So why move towards values even when we feel terrible? 

Well, ACT proposes that pain is an inevitable part of being human (or sea slug for that matter). To experience physical and psychological pain in the form of difficult thoughts, emotions, and sensations is to be human. It is not pathological, abnormal, or something to be changed. Our lives cannot be separated from pain. We inevitably experience loss and disappointment; feel sadness, anger, fear, guilt, and shame; experience self doubt and self judgment. We don’t often recognize that everybody suffers especially in the Instagram era when all we see is everybody else’s glowing faces and smiles on our screens while we struggle through the slop. But the idea that everyone is happy is bogus. The truth is, every person feels emotional pain and will feel pain throughout their life. Values are important because moving towards them orients us and give life meaning (and all the positive things that come with it). If we want to create meaning in our lives we cannot wait for the skies to clear because being human can at times be a little like living in Vancouver in November.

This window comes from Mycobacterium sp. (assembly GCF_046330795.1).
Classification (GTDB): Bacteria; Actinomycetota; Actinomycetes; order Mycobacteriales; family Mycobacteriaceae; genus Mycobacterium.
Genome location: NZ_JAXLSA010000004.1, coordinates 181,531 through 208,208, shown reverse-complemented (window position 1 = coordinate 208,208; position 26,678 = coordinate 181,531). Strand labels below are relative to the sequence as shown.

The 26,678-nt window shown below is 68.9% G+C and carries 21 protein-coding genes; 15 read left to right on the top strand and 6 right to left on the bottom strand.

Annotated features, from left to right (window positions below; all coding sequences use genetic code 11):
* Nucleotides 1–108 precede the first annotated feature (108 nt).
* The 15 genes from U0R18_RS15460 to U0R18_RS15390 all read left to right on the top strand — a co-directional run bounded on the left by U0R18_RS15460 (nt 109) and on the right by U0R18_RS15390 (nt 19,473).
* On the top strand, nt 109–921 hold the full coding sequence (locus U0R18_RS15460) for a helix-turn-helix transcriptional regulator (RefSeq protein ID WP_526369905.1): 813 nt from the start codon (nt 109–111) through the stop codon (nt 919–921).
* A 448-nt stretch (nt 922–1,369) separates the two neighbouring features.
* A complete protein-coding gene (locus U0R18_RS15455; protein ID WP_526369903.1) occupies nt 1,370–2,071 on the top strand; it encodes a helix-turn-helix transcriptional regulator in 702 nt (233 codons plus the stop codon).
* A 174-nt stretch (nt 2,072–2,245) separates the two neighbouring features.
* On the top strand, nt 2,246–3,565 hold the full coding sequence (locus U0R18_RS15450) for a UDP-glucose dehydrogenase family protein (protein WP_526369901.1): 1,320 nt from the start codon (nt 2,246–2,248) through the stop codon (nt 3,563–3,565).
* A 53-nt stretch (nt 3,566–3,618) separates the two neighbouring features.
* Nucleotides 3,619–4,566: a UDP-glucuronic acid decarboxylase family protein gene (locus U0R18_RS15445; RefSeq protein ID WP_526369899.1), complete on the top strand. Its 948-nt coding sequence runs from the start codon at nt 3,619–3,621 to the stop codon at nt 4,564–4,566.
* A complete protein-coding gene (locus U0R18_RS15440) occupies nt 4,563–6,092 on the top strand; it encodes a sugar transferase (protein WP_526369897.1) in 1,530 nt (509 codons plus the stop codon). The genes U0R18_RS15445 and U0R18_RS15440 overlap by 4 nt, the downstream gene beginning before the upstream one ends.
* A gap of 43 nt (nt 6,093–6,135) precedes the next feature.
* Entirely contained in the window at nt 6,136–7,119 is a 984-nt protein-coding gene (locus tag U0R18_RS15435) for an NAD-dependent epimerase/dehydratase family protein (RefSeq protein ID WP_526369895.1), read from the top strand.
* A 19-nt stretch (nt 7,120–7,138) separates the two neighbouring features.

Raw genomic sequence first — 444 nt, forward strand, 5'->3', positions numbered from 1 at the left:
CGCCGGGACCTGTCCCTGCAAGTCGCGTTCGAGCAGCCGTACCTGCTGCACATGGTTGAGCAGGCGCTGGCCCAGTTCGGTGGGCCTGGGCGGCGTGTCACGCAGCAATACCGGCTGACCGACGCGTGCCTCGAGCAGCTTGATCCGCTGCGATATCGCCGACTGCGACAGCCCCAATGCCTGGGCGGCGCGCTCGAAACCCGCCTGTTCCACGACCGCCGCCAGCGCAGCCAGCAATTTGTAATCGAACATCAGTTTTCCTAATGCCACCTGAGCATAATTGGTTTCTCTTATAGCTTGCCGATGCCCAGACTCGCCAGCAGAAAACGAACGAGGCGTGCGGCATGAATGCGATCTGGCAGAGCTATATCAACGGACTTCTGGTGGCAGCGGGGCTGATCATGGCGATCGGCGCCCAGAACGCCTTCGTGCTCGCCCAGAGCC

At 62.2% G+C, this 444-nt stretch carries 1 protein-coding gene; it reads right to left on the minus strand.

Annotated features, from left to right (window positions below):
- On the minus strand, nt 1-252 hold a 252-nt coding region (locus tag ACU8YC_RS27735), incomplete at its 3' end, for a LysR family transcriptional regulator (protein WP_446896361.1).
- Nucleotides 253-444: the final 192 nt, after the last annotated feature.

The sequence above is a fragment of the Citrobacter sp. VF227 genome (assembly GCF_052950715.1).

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This sounds grim but it’s actually great news because to be psychologically healthy we need to experience positive AND painful emotions. For one thing, it’s natural to feel painful emotions. Imagine you never felt sad or afraid. I don’t think I need to explain why that would problematic. Painful emotions and thoughts serve important protective functions. We need to experience fear, sadness, and guilt to function in the world and to be human (more on this later). Some people argue we need to embrace this vulnerability that we all share, to connect with and be of service to others. Some research even suggests experiencing too much positive emotion is bad for our health and well being. It can cause us to engage in more risky behavior, impede our performance, and hinder our ability to empathize and take others’ perspectives (something that is crucial for good relationships). Research also suggests pursuing happiness can do more harm than good because the more people pursue happiness the less they seem to experience it. See this article for more. So forget the “don’t worry be happy" stuff. Ideally we have a little of both.  

However understandably, humans don't like to experience pain (and don’t even like to experience the possibility of future pain) so often when we experience it we struggle against it like a fish on a hook and line. We think about it, we worry about it, we dread it, we anticipate it, we question it, we obsess about it, we try to mentally problem solve our way out of it. A large part of the war we fight against our painful mental experiences (such as sadness, anxiety, anger, worries, doubts, obsessions, rumination) often takes place in the form of a why question: Why can't I be happier? Why me? Why am I so weird? Why am I messed up (or insert another insult of your choice here)? Why does life have to be this way? Why is everybody such a [bleep]?